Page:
Complete Email Security Training Course
Email security training courses are likely to give you the complete picture on email security.
What is Email Security Training?
Email security training will help you to learn about the risk of using email and how to deal with them. After understanding the risks, you’ll be introduced to email etiquette and the dos and don’ts of using emails.
Then, you’ll learn what you need to do to keep your email messages private. And finally, you’ll learn about handling emails that arrive in your inbox, including spam, hoaxes, and scam emails.
Using email without taking proper precautions is not a secure form of communication. Unfortunately, since it’s simple to use, effective, and simple to use, most people ignore the risks of using emails.
|Course Name||Using Email|
|Course Type||Interactive online training|
|Format||LM-light, SCORM 1.2|
|Supported Devices||Desktop/Laptop, Tablet, Phone|
|Last Updated||June 30, 2021|
What you’ll learn
With emPower’s email awareness training, you’ll learn about the following topics:
- What is email, and how it’s different than other forms of communication
- What types of information you should or should not share in an email message
- How to keep the content of your email as secure as possible
- How to deal with emails that arrive in your inbox. This includes spotting spam and phishing emails.
- What is using email
- Structure of this course
- How email is similar to other forms of communication
- How email is different than other forms of communication
- Introduction to email content and etiquette
- Be alert when sending emails
- Emails are legally binding
- Common email etiquette
- Using emoticons or “smileys.”
- Invisible ink
- Be careful when forwarding emails
- Sharing Sensitive material
- How to keep your email private
- Emails are like postcards, not envelops
- Using a wrong email address
- Printing your emails
- When replying to an email
- Protecting your computer
- Value of email encryption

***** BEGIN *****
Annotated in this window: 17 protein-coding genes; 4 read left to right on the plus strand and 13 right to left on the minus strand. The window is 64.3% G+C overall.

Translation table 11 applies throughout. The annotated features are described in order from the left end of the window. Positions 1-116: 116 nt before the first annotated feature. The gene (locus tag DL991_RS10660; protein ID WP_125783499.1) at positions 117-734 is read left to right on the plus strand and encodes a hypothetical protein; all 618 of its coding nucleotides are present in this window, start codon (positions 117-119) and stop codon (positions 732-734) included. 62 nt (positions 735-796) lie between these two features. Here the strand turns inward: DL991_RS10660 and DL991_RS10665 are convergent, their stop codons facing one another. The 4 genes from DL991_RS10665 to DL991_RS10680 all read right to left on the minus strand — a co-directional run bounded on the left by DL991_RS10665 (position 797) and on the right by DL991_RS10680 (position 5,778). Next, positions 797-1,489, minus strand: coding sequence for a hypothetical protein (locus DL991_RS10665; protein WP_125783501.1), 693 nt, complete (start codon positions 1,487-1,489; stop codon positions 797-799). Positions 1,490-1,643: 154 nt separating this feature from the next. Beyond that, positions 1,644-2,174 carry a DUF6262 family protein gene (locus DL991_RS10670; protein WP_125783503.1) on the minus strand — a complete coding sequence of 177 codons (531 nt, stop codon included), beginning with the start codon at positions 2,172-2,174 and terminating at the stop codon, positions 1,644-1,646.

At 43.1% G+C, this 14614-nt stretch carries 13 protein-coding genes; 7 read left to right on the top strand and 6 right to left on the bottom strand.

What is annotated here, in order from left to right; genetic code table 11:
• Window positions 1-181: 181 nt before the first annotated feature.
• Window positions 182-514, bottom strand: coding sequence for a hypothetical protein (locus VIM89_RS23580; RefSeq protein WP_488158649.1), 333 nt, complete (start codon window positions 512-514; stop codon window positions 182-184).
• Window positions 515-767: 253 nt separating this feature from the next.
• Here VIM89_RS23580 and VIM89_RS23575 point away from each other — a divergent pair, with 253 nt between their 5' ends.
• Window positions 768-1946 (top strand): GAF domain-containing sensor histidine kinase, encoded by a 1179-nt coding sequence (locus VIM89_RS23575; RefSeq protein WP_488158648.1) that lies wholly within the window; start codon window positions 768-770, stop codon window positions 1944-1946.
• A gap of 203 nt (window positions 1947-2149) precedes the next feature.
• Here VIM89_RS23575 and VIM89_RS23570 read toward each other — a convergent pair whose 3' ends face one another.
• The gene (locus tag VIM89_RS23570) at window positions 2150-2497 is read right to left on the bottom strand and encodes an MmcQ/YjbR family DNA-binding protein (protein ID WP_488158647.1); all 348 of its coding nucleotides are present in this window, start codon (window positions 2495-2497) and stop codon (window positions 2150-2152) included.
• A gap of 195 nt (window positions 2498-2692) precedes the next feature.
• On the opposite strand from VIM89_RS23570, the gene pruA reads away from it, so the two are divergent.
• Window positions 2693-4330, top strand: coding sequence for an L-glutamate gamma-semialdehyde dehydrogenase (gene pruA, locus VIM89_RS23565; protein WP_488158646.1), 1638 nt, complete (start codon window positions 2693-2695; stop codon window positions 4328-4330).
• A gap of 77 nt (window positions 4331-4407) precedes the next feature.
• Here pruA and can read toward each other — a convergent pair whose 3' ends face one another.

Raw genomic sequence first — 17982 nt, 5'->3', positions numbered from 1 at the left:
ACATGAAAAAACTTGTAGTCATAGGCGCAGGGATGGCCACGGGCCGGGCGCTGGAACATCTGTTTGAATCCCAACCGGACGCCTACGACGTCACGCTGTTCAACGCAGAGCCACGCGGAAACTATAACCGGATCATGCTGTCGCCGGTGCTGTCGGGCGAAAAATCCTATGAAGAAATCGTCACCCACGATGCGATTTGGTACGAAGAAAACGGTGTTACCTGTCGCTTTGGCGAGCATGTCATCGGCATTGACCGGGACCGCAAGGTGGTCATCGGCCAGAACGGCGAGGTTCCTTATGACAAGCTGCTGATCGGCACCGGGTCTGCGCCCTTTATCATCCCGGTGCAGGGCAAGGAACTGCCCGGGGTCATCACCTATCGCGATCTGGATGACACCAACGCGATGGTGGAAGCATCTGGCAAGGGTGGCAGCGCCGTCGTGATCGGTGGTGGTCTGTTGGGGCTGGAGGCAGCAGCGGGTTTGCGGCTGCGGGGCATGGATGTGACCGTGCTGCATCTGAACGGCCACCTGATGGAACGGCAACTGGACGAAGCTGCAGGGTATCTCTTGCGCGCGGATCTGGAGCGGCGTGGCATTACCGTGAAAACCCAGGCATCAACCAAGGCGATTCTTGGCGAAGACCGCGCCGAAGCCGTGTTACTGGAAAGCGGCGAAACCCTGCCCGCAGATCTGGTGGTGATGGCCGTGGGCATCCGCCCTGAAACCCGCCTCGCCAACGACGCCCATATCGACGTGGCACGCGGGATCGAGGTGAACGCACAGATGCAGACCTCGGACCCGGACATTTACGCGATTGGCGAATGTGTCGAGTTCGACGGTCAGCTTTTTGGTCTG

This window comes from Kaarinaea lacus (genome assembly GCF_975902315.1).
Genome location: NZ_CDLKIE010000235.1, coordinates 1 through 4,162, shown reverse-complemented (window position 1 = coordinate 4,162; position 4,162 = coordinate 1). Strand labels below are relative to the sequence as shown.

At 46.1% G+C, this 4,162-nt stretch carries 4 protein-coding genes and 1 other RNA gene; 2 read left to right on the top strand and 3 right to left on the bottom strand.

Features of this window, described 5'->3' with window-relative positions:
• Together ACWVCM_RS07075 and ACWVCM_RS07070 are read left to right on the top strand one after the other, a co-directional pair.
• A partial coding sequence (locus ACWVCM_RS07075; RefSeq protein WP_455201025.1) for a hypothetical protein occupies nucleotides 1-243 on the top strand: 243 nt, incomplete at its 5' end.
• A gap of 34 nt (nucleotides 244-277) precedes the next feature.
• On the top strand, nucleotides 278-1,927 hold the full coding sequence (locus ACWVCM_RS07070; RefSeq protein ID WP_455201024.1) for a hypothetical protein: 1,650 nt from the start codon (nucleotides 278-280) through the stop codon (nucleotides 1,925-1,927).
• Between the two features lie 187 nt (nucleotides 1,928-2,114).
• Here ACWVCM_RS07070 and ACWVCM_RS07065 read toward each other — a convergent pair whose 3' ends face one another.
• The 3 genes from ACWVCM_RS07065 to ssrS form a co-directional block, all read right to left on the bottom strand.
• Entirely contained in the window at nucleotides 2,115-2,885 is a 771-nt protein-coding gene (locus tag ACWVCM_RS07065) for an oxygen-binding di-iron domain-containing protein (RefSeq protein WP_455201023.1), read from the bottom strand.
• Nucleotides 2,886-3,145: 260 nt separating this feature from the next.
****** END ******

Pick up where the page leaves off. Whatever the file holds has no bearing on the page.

- Sending an email is permitting others to pry
- How to deal with emails from other people
- Be careful of impersonation
- Sending and opening attachments
- Recognizing attachments
- How to deal with links to websites
- Email hoaxes
- What is spam
Who Should Attend?
- Corporate staff
- IT Team
- Personnel who want to gain knowledge about email security
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We recommend that you should put in place the following email security measures, asap.
- Activate spam filters: This would filter out most phishing emails from your inbox
- Install anti-virus software: This would secure you against malicious attachments and links
- Use encryption: Extremely important. No sensitive information should go out with encryption.
You need email security to defend against phishing attacks. Such attacks are extremely difficult to identify manually. Without proper email security, you or your employees can easily get tricked into leaking business sensitive information to criminals.
For businesses, email security begins with having a robust email policy. Then, you must give email security training to everyone. Along with this, you need to ensure that you have installed spam filters and anti-virus software over your computers.
Email security can only protect you so much. Its effectiveness depends majorly upon employee awareness. Without proper phishing email awareness training, your employees can easily get duped into revealing sensitive information to criminals.